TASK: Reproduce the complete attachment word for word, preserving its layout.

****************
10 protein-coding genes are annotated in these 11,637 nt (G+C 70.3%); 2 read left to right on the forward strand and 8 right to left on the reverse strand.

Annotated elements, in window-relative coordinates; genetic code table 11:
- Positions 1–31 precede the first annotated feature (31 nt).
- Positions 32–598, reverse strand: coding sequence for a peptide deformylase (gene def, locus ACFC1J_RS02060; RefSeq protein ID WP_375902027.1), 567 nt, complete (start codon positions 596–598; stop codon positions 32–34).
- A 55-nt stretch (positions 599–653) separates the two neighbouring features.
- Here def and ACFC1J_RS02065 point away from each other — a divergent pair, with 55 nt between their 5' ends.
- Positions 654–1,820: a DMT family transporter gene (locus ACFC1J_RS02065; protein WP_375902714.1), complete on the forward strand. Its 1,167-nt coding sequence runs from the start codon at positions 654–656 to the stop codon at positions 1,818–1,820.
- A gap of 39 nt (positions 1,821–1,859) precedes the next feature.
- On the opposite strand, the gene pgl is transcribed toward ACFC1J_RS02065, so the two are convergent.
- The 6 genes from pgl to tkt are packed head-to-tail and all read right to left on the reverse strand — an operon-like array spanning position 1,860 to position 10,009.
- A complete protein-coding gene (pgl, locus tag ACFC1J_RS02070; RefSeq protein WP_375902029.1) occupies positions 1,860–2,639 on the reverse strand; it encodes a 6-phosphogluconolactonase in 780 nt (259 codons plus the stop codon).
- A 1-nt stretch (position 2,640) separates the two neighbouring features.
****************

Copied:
10 protein-coding genes are annotated in these 11,637 nt (G+C 70.3%); 2 read left to right on the forward strand and 8 right to left on the reverse strand.

Annotated elements, in window-relative coordinates; genetic code table 11:
- Positions 1–31 precede the first annotated feature (31 nt).
- Positions 32–598, reverse strand: coding sequence for a peptide deformylase (gene def, locus ACFC1J_RS02060; RefSeq protein ID WP_375902027.1), 567 nt, complete (start codon positions 596–598; stop codon positions 32–34).
- A 55-nt stretch (positions 599–653) separates the two neighbouring features.
- Here def and ACFC1J_RS02065 point away from each other — a divergent pair, with 55 nt between their 5' ends.
- Positions 654–1,820: a DMT family transporter gene (locus ACFC1J_RS02065; protein WP_375902714.1), complete on the forward strand. Its 1,167-nt coding sequence runs from the start codon at positions 654–656 to the stop codon at positions 1,818–1,820.
- A gap of 39 nt (positions 1,821–1,859) precedes the next feature.
- On the opposite strand, the gene pgl is transcribed toward ACFC1J_RS02065, so the two are convergent.
- The 6 genes from pgl to tkt are packed head-to-tail and all read right to left on the reverse strand — an operon-like array spanning position 1,860 to position 10,009.
- A complete protein-coding gene (pgl, locus tag ACFC1J_RS02070; RefSeq protein WP_375902029.1) occupies positions 1,860–2,639 on the reverse strand; it encodes a 6-phosphogluconolactonase in 780 nt (259 codons plus the stop codon).
- A 1-nt stretch (position 2,640) separates the two neighbouring features.